Most paths to college football usually take shape within months of graduating from high school.

Those fortunate enough to receive a scholarship or offer to continue their academic and athletic aspirations at the collegiate level often sign at some point during their senior year.

For Rome native Austin Butler, his path to college football has taken years. Nearly nine years after graduating from Rome High School, Butler, at 28 years old, will suit up for the Faulkner University Eagles as a redshirt freshman.

“At 28 years old, I thought, going in, it was going to be an issue,” Butler said in a phone interview. “Most universities wouldn’t really look at that as a plus, but Faulkner University looked at it as a huge plus and looked at it as me possibly being a leader maturity-wise for the program.”

The path to Faulkner featured many twists and turns, but Butler said a combination of faith, hard work and determination got him to where he is today.

From an early age, Butler and his father would often throw the football together. Butler pinned this as where he found his love for the sport.

Butler would play for the Rome Wolves for three seasons. But in his senior year, he faced his first of many hurdles.

Due to Georgia High School Association eligibility requirements, student-athletes who turn 19 years of age prior to May 1 of the preceding school year are deemed ineligible for athletic competition.

Butler turned 19 on April 30, just one day before the cutoff. This made him ineligible for all athletic competition for senior year.

“It took awhile to be able to cope with that and seeing your brothers and best friends play, you have to go a whole senior year of high school basically being out of the ordinary as far as what you’re used to,” Butler said. “I had to really figure out a new route because the plan was to play college ball after high school and to obviously get a degree.”

Missing his senior year of football damaged his prospects of playing college ball straight out of high school. Instead of suiting up on Friday nights in the fall, Butler prepared for the academic side of college, attending Georgia Northwestern Technical College.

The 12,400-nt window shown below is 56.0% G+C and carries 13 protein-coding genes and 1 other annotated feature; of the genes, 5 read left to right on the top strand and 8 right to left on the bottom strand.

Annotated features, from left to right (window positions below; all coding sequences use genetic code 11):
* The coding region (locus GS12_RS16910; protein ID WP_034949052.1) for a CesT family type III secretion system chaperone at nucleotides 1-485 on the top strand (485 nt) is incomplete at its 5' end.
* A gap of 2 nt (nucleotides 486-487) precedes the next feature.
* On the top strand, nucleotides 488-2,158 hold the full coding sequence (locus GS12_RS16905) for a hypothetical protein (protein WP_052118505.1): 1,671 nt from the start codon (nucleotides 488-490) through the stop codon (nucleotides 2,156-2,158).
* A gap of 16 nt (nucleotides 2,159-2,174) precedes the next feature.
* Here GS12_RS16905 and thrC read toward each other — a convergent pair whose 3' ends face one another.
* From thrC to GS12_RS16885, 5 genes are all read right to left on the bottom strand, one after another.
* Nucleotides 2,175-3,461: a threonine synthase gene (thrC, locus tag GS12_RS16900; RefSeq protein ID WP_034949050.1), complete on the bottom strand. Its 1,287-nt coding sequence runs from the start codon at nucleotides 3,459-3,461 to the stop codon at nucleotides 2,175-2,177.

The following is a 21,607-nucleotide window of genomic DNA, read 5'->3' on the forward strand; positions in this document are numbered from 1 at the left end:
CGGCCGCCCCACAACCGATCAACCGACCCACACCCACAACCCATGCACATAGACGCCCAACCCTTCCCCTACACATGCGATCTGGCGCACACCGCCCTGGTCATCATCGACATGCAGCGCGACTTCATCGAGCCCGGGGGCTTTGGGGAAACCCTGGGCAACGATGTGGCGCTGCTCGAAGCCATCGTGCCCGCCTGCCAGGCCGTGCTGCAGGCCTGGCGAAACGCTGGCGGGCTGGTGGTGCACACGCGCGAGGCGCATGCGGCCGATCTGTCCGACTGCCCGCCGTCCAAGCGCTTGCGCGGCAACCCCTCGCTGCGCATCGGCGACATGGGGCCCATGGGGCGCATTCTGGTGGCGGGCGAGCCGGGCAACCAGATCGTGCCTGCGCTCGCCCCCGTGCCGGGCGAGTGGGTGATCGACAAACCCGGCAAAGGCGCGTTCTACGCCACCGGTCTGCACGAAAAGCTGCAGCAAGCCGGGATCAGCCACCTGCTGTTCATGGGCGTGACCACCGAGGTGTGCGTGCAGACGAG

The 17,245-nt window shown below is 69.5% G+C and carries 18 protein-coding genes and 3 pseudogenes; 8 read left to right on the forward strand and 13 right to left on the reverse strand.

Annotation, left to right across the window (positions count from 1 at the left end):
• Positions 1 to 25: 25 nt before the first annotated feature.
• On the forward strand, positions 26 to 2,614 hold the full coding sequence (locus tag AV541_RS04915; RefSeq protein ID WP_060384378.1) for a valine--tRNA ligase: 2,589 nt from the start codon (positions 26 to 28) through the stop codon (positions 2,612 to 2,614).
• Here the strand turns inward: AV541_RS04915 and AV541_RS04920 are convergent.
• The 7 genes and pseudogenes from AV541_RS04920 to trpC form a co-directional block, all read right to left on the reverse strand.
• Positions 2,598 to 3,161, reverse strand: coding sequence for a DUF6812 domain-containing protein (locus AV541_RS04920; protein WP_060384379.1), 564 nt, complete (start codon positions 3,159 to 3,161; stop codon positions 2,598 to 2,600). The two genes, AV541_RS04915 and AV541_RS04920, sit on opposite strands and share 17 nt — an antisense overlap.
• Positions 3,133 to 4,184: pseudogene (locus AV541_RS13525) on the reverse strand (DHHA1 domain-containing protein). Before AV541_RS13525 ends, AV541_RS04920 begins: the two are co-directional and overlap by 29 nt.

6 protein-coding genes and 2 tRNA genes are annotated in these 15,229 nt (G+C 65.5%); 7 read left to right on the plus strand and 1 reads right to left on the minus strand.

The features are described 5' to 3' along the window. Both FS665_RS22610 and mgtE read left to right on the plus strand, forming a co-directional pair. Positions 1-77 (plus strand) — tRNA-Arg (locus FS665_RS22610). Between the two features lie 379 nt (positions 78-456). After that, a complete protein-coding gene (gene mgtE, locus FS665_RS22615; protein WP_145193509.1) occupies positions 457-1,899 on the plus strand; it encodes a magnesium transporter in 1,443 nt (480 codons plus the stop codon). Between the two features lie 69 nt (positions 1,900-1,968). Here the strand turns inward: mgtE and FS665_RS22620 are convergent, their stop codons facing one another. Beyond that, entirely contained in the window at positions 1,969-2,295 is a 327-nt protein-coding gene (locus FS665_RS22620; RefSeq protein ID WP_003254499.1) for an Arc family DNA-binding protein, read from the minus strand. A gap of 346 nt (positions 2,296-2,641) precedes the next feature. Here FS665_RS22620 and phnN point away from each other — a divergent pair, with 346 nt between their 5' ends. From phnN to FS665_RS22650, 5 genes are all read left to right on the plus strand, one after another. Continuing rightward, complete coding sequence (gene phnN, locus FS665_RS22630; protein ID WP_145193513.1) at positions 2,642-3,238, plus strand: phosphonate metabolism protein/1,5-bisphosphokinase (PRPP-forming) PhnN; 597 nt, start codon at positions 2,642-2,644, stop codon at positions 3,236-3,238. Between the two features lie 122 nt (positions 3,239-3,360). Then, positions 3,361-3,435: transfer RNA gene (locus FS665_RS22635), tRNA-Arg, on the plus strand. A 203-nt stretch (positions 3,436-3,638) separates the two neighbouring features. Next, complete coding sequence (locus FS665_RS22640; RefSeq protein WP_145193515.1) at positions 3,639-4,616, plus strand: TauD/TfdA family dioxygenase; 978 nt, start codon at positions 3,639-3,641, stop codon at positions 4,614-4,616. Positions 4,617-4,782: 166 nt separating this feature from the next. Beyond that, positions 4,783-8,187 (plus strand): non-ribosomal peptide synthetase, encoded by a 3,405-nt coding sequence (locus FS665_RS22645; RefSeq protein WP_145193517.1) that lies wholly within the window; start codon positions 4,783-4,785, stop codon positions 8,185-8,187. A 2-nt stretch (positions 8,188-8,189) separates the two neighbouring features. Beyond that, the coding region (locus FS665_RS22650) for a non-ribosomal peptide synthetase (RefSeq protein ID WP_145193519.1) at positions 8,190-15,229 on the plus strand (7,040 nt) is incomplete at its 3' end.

Butler also worked a variety of jobs as well, from paper recovery to processing antique wood.

In 2015, Butler made the move north across the state line to Chattanooga. The plan was to attend the University of Tennessee-Chattanooga and play football for the Mocs.

“I figured out what I wanted to do as a career at that point,” Butler said. “Everything was mapped out. I was actually in communication with former UTC alum Terrell Owens. He gave me a lot of good advice over time. UTC was a place I really wanted to go, especially since he had went there and Chattanooga wasn’t far from Rome, which is home for me.”

Butler ended up attending Chattanooga State Community College and planned to transfer into UTC, but that did not come to fruition and Butler moved back to Rome after three years.

Back in Rome, Butler continued to work and attended school online with Chattanooga State. He started reaching out to schools about the possibility of finding a home both academically and athletically.

“The fire (to keep playing football) just kept burning inside me,” Butler said. “During all of these years, I’ve continued to work on my craft as far as football, working out, staying in shape, ... working with other guys.”

Faulkner University ended up reaching out to Butler. From there, he scheduled a visit during a spring game and became a recruit.

On Saturday, Butler will suit up in uniform and take the football field with the Eagles in Waleska as they battle Reinhardt University in the first game of a COVID-shortened 2021 spring season as the dream comes full circle.

“It was like a weight off my shoulders,” Butler said on his journey. “Just not losing your faith ... and really trying to inspire anyone who feels possibly too old to do something or it’s too far gone, ... whether it be sports (or) whether it be a career, anything in life.”

The past 12 months have been filled with plenty of ups for Butler.

He married, has a 6-month-old son, joined Faulkner University and now is just days away from taking the field in a college football game.

“It’s been quite a journey,” Butler said. “A lot of ups and downs, a lot of down times. You feel like it’s never going to happen or it’s never going to come, but eight years down the road, here it is. I’m actually on the roster and ready to play.”

At Faulkner, Butler academically is a junior, but is classified as a redshirt freshman due to never previously competing in college athletics.

Butler is pursuing a degree in sports psychology. He said he is aiming to finish his degree a semester early.

Butler said his message to others is never give up, and for those about to leave high school, he hopes they never take anything for granted.

“Continue working on whatever it is that drives you, whatever your goal is,” Butler said. “Keep the support close and block out the noise and negativity. Stay focused and continue believing in yourself because (if) you don’t believe in yourself, no one else will.”

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